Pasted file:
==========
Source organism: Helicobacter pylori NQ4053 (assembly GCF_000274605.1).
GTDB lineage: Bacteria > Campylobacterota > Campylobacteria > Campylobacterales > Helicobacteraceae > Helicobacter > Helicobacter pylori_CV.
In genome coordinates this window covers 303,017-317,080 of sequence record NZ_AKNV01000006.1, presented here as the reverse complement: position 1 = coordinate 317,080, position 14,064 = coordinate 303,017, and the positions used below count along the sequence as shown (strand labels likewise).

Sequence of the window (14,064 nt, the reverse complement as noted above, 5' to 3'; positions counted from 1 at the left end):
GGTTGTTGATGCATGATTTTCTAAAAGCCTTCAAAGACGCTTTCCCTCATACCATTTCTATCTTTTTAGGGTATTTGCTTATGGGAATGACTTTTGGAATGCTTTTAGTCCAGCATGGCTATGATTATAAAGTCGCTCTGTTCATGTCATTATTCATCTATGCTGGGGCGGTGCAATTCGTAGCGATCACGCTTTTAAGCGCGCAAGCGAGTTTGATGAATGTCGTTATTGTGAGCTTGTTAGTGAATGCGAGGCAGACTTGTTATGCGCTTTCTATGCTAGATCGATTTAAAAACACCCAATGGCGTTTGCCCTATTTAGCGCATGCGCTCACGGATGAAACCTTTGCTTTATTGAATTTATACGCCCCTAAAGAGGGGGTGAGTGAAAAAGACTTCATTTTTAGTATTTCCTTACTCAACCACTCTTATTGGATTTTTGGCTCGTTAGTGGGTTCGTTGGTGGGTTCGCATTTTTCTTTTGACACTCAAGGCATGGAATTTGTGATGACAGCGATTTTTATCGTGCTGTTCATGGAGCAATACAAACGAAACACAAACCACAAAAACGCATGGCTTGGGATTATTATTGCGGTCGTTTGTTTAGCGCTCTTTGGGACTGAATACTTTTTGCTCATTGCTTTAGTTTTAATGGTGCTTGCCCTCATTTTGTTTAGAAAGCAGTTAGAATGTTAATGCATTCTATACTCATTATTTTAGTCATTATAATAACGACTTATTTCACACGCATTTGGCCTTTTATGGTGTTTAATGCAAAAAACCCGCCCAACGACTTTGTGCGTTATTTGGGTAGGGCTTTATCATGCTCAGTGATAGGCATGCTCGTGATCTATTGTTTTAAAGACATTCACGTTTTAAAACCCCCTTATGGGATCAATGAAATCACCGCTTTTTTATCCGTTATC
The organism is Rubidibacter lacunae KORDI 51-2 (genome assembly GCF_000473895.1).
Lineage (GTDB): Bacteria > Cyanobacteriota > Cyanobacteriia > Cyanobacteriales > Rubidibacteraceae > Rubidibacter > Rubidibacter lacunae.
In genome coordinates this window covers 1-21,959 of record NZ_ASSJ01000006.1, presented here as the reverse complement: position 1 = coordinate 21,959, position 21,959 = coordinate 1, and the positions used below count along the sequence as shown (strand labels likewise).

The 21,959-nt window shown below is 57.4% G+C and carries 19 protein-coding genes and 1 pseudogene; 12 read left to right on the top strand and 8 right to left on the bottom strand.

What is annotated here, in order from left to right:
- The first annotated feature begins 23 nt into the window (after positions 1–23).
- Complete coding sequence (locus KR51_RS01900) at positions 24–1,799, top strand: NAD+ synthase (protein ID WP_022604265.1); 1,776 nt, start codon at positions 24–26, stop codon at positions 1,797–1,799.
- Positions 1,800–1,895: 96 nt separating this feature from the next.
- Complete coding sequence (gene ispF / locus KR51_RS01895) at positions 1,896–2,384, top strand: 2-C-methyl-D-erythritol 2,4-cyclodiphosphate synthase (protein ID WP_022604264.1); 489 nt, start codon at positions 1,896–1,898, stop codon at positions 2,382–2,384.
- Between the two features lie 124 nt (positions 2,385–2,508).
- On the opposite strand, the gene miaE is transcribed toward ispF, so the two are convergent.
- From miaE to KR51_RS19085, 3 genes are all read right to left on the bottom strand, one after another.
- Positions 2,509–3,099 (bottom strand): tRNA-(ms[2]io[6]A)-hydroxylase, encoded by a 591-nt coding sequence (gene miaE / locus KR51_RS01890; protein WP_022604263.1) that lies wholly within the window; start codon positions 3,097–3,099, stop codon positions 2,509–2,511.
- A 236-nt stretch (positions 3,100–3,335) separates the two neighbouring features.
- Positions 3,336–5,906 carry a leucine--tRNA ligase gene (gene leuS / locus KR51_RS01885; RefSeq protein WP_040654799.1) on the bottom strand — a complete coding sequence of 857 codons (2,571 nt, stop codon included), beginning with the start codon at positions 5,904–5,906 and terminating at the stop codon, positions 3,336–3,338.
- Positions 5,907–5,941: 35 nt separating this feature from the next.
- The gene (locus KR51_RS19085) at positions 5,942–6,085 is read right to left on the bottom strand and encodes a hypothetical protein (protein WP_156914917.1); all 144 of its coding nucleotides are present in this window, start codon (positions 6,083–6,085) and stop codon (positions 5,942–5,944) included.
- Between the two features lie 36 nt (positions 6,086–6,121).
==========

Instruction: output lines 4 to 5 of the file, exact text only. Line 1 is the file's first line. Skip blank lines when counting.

Sequence of the window (14,064 nt, the reverse complement as noted above, 5' to 3'; positions counted from 1 at the left end):
GGTTGTTGATGCATGATTTTCTAAAAGCCTTCAAAGACGCTTTCCCTCATACCATTTCTATCTTTTTAGGGTATTTGCTTATGGGAATGACTTTTGGAATGCTTTTAGTCCAGCATGGCTATGATTATAAAGTCGCTCTGTTCATGTCATTATTCATCTATGCTGGGGCGGTGCAATTCGTAGCGATCACGCTTTTAAGCGCGCAAGCGAGTTTGATGAATGTCGTTATTGTGAGCTTGTTAGTGAATGCGAGGCAGACTTGTTATGCGCTTTCTATGCTAGATCGATTTAAAAACACCCAATGGCGTTTGCCCTATTTAGCGCATGCGCTCACGGATGAAACCTTTGCTTTATTGAATTTATACGCCCCTAAAGAGGGGGTGAGTGAAAAAGACTTCATTTTTAGTATTTCCTTACTCAACCACTCTTATTGGATTTTTGGCTCGTTAGTGGGTTCGTTGGTGGGTTCGCATTTTTCTTTTGACACTCAAGGCATGGAATTTGTGATGACAGCGATTTTTATCGTGCTGTTCATGGAGCAATACAAACGAAACACAAACCACAAAAACGCATGGCTTGGGATTATTATTGCGGTCGTTTGTTTAGCGCTCTTTGGGACTGAATACTTTTTGCTCATTGCTTTAGTTTTAATGGTGCTTGCCCTCATTTTGTTTAGAAAGCAGTTAGAATGTTAATGCATTCTATACTCATTATTTTAGTCATTATAATAACGACTTATTTCACACGCATTTGGCCTTTTATGGTGTTTAATGCAAAAAACCCGCCCAACGACTTTGTGCGTTATTTGGGTAGGGCTTTATCATGCTCAGTGATAGGCATGCTCGTGATCTATTGTTTTAAAGACATTCACGTTTTAAAACCCCCTTATGGGATCAATGAAATCACCGCTTTTTTATCCGTTATC